• If you have recently been diagnosed with HIV and have a pre-existing health condition, you should talk to your doctor about any medication you are taking that may affect antiretroviral treatment.
• Tuberculosis and hepatitis B and C are common co-infections of HIV and can be tested for as part of your health monitoring routine. They can all be treated.
• If your HIV treatment is not working, your immune system will get weaker and you may be at risk of other opportunistic infections.
When you are first diagnosed with HIV, it is likely that it will be your main health concern for a while. You need time to learn about it and how best to manage it. But having HIV is only one part of a bigger picture, and thinking about other aspects of your health is important too.
As well as staying healthy by eating well, exercising and getting enough rest, you will need to manage any other health conditions you have with your healthcare professional.
Managing other health conditions
Some people have HIV and another long-term health condition, such as diabetes or epilepsy. This is known as having a co-infection. Many people develop other conditions as they get older, such as cardiovascular disease, osteoporosis, lung disease or kidney disease.1
It’s a good idea to learn about the health conditions that may affect you. In addition to any medication your healthcare professional gives you to treat health conditions, there may be lifestyle changes you can make to improve your health and any symptoms you have.
Talking to your healthcare professional about HIV and other health conditions
When you are managing another health condition alongside HIV, communication with the healthcare professionals treating you is important. Often, you will see one healthcare professional for HIV and another for the other condition. In some cases, drugs for another condition can interact with your HIV treatment, making one or both of them less effective, so it’s important that your healthcare professionals know about the drugs you are taking.2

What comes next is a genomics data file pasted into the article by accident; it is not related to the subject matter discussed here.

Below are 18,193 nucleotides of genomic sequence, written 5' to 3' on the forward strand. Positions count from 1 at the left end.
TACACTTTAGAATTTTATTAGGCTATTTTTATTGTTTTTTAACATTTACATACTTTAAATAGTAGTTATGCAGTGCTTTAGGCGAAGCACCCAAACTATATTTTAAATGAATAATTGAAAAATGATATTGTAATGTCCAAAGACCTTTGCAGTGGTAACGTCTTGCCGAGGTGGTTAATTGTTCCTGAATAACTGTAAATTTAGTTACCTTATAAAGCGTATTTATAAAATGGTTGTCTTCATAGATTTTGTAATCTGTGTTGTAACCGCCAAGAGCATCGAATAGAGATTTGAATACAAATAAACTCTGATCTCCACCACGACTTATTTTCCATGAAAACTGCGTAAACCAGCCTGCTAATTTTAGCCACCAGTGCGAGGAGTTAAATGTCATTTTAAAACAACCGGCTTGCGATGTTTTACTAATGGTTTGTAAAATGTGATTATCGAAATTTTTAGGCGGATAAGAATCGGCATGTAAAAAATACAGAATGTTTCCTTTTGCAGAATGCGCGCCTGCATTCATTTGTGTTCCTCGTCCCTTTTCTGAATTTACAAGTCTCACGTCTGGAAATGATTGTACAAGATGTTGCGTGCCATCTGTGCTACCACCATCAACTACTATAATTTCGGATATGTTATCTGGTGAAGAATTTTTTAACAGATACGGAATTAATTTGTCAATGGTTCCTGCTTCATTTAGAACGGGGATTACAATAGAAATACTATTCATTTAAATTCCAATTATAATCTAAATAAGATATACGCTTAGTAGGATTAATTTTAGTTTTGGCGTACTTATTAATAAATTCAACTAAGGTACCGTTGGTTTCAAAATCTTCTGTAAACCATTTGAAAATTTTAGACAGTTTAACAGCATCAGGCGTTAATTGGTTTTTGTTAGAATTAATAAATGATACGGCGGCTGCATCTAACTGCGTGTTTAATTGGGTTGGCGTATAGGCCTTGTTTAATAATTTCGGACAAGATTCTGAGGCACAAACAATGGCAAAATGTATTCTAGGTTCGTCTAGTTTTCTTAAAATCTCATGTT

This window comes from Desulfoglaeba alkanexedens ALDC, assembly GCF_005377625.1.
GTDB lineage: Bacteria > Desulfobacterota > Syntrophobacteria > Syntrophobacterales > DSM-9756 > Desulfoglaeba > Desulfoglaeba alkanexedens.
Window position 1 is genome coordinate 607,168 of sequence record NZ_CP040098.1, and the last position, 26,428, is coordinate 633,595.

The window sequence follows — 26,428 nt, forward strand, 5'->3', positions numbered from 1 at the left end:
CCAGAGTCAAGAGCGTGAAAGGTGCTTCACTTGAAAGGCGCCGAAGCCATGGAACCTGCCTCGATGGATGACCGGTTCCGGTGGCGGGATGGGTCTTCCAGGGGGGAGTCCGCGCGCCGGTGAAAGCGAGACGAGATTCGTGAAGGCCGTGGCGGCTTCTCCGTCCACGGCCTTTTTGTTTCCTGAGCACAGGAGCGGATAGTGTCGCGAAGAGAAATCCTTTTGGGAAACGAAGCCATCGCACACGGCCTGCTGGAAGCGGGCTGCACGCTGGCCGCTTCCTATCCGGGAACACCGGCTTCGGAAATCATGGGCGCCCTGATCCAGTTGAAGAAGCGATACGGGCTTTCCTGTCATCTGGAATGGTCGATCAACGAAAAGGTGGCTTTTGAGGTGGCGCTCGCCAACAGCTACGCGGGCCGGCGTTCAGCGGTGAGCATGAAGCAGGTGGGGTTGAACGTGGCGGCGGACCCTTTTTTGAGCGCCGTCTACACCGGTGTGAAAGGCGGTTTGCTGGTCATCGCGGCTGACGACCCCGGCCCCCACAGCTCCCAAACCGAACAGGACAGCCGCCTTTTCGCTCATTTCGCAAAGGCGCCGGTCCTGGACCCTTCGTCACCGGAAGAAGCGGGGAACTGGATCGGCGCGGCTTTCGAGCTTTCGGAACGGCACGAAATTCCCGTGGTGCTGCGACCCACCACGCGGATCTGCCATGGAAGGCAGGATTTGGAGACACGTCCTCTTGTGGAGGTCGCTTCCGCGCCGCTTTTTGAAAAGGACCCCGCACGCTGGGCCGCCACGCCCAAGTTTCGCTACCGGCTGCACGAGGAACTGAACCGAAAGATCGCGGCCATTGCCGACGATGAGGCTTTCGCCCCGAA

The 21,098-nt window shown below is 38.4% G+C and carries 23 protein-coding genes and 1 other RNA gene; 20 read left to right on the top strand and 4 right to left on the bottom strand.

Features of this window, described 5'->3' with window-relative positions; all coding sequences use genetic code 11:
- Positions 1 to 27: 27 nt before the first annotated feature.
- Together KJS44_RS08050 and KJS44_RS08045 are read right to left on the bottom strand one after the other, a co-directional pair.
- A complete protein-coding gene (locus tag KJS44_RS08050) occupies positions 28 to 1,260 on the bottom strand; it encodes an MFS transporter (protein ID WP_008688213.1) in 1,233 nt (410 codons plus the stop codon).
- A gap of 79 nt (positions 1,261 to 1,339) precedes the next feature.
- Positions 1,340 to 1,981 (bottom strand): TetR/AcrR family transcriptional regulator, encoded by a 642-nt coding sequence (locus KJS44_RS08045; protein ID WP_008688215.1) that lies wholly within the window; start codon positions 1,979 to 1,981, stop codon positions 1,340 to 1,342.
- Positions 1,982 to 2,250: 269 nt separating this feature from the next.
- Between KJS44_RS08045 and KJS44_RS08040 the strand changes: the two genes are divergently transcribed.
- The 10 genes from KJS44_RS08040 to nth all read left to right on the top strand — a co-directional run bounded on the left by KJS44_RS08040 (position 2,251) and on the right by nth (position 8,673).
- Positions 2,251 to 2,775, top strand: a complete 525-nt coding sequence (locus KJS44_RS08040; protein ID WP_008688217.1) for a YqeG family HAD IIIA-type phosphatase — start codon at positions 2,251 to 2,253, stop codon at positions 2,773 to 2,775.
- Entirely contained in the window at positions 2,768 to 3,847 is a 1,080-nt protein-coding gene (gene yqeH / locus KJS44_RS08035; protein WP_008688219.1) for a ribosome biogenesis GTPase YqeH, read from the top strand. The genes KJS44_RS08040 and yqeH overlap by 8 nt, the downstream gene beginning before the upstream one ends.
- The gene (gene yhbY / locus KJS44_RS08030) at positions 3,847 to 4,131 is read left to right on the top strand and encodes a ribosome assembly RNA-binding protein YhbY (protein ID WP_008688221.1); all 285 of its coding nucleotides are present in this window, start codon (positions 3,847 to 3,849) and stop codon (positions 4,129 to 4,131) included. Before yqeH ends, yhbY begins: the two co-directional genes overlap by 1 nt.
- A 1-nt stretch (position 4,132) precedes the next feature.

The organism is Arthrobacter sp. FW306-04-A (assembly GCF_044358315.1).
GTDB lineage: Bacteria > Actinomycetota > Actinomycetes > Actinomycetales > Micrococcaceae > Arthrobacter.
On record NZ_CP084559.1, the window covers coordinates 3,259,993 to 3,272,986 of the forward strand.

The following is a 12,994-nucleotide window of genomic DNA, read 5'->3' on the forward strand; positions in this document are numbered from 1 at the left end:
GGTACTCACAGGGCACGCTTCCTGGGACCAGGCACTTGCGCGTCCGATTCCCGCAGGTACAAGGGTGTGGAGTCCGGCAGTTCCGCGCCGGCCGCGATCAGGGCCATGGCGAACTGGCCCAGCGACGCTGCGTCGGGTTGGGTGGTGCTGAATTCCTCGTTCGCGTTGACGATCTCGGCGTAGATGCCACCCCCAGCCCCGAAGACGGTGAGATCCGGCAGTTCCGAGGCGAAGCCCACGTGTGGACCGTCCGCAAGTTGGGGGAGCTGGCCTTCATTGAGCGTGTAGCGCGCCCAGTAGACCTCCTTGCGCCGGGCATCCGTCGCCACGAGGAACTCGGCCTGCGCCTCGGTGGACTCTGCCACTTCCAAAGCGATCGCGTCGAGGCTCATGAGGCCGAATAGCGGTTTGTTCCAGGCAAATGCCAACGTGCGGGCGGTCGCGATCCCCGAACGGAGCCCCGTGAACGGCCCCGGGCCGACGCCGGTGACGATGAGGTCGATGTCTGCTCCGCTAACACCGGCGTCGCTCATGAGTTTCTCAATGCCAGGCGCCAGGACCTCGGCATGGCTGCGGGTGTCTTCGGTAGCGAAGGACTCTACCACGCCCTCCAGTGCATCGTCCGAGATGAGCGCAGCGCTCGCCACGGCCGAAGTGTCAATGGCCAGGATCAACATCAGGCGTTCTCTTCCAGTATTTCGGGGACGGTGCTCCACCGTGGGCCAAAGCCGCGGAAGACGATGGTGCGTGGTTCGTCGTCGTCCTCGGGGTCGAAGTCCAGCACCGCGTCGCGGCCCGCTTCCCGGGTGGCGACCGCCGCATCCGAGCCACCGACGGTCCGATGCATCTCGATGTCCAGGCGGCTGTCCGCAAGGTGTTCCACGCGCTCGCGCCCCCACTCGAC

If possible, the two healthcare professionals could talk to each other directly, but this is not always possible and gaps in communication can happen. The more you learn and understand, the more you can help to keep the flow of information running smoothly. It can be helpful to bring some notes with you to each appointment – such as the names of any drugs you are taking, and any symptoms you want to talk about.
Looking after your mental health
Looking after your health is not just about looking after your physical health. Mental health is also important and mental health problems, particularly depression and anxiety, are very common, although people often find it harder to talk about them.3 Your healthcare professional should take them just as seriously as any physical health problems you experience, and offer advice and treatment if appropriate.
As well as medical help, support from friends and family can also be very helpful in coping with health conditions.
Preventing sexually transmitted infections
Using a condom to protect yourself from sexually transmitted infections (STIs) is important for everyone’s health, but it is especially important if you are living with HIV. This is because STIs not only cause illness but also increase the risk of passing on HIV if you’re having sex without a condom, even if blood tests show that you have an undetectable viral load.